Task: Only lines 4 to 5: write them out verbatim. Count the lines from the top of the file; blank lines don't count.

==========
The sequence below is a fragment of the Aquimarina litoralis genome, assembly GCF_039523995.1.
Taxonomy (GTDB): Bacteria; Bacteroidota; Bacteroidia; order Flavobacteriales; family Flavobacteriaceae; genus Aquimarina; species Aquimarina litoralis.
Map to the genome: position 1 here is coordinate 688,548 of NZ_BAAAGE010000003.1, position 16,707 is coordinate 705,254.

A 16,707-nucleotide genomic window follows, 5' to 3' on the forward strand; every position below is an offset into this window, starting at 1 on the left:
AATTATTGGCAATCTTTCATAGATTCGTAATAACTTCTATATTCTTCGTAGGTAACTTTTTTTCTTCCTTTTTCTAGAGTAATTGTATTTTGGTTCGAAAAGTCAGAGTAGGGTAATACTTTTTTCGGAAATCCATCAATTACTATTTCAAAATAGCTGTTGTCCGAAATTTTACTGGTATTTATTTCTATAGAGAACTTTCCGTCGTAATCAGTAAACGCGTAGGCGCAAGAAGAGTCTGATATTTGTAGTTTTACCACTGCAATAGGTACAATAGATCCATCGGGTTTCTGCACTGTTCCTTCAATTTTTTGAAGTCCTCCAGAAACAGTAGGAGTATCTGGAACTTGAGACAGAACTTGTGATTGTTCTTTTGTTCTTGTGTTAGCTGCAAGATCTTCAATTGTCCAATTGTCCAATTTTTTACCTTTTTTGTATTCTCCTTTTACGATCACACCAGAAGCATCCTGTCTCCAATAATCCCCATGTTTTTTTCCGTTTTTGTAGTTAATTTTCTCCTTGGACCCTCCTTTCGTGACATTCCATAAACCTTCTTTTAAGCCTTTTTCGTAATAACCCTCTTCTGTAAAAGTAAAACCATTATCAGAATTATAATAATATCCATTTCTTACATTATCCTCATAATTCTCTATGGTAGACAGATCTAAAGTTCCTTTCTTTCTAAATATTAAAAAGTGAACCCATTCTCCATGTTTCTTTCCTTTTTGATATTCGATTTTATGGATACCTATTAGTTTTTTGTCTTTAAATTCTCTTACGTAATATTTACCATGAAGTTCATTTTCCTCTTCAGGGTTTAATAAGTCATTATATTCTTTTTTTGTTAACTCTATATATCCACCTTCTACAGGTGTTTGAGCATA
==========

A 16,707-nucleotide genomic window follows, 5' to 3' on the forward strand; every position below is an offset into this window, starting at 1 on the left:
AATTATTGGCAATCTTTCATAGATTCGTAATAACTTCTATATTCTTCGTAGGTAACTTTTTTTCTTCCTTTTTCTAGAGTAATTGTATTTTGGTTCGAAAAGTCAGAGTAGGGTAATACTTTTTTCGGAAATCCATCAATTACTATTTCAAAATAGCTGTTGTCCGAAATTTTACTGGTATTTATTTCTATAGAGAACTTTCCGTCGTAATCAGTAAACGCGTAGGCGCAAGAAGAGTCTGATATTTGTAGTTTTACCACTGCAATAGGTACAATAGATCCATCGGGTTTCTGCACTGTTCCTTCAATTTTTTGAAGTCCTCCAGAAACAGTAGGAGTATCTGGAACTTGAGACAGAACTTGTGATTGTTCTTTTGTTCTTGTGTTAGCTGCAAGATCTTCAATTGTCCAATTGTCCAATTTTTTACCTTTTTTGTATTCTCCTTTTACGATCACACCAGAAGCATCCTGTCTCCAATAATCCCCATGTTTTTTTCCGTTTTTGTAGTTAATTTTCTCCTTGGACCCTCCTTTCGTGACATTCCATAAACCTTCTTTTAAGCCTTTTTCGTAATAACCCTCTTCTGTAAAAGTAAAACCATTATCAGAATTATAATAATATCCATTTCTTACATTATCCTCATAATTCTCTATGGTAGACAGATCTAAAGTTCCTTTCTTTCTAAATATTAAAAAGTGAACCCATTCTCCATGTTTCTTTCCTTTTTGATATTCGATTTTATGGATACCTATTAGTTTTTTGTCTTTAAATTCTCTTACGTAATATTTACCATGAAGTTCATTTTCCTCTTCAGGGTTTAATAAGTCATTATATTCTTTTTTTGTTAACTCTATATATCCACCTTCTACAGGTGTTTGAGCATA